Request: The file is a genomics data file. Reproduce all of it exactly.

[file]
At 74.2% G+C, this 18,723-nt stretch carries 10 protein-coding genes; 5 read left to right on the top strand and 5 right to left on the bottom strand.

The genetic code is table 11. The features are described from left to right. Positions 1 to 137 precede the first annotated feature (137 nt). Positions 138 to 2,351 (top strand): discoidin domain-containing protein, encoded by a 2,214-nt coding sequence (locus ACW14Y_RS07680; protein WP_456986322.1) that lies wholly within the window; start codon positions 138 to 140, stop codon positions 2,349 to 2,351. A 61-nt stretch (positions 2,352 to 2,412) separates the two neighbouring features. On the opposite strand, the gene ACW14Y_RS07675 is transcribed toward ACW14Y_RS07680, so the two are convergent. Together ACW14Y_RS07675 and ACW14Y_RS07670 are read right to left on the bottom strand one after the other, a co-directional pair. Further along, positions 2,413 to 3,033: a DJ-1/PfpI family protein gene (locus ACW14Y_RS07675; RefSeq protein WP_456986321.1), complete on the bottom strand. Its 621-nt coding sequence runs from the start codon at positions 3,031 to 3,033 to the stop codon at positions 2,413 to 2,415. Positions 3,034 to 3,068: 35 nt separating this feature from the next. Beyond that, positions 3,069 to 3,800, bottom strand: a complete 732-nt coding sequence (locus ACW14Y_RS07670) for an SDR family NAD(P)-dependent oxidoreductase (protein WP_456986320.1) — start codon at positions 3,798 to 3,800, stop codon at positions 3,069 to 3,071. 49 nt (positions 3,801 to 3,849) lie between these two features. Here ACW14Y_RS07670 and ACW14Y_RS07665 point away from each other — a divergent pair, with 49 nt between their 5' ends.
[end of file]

At 74.2% G+C, this 18,723-nt stretch carries 10 protein-coding genes; 5 read left to right on the top strand and 5 right to left on the bottom strand.

The genetic code is table 11. The features are described from left to right. Positions 1 to 137 precede the first annotated feature (137 nt). Positions 138 to 2,351 (top strand): discoidin domain-containing protein, encoded by a 2,214-nt coding sequence (locus ACW14Y_RS07680; protein WP_456986322.1) that lies wholly within the window; start codon positions 138 to 140, stop codon positions 2,349 to 2,351. A 61-nt stretch (positions 2,352 to 2,412) separates the two neighbouring features. On the opposite strand, the gene ACW14Y_RS07675 is transcribed toward ACW14Y_RS07680, so the two are convergent. Together ACW14Y_RS07675 and ACW14Y_RS07670 are read right to left on the bottom strand one after the other, a co-directional pair. Further along, positions 2,413 to 3,033: a DJ-1/PfpI family protein gene (locus ACW14Y_RS07675; RefSeq protein WP_456986321.1), complete on the bottom strand. Its 621-nt coding sequence runs from the start codon at positions 3,031 to 3,033 to the stop codon at positions 2,413 to 2,415. Positions 3,034 to 3,068: 35 nt separating this feature from the next. Beyond that, positions 3,069 to 3,800, bottom strand: a complete 732-nt coding sequence (locus ACW14Y_RS07670) for an SDR family NAD(P)-dependent oxidoreductase (protein WP_456986320.1) — start codon at positions 3,798 to 3,800, stop codon at positions 3,069 to 3,071. 49 nt (positions 3,801 to 3,849) lie between these two features. Here ACW14Y_RS07670 and ACW14Y_RS07665 point away from each other — a divergent pair, with 49 nt between their 5' ends.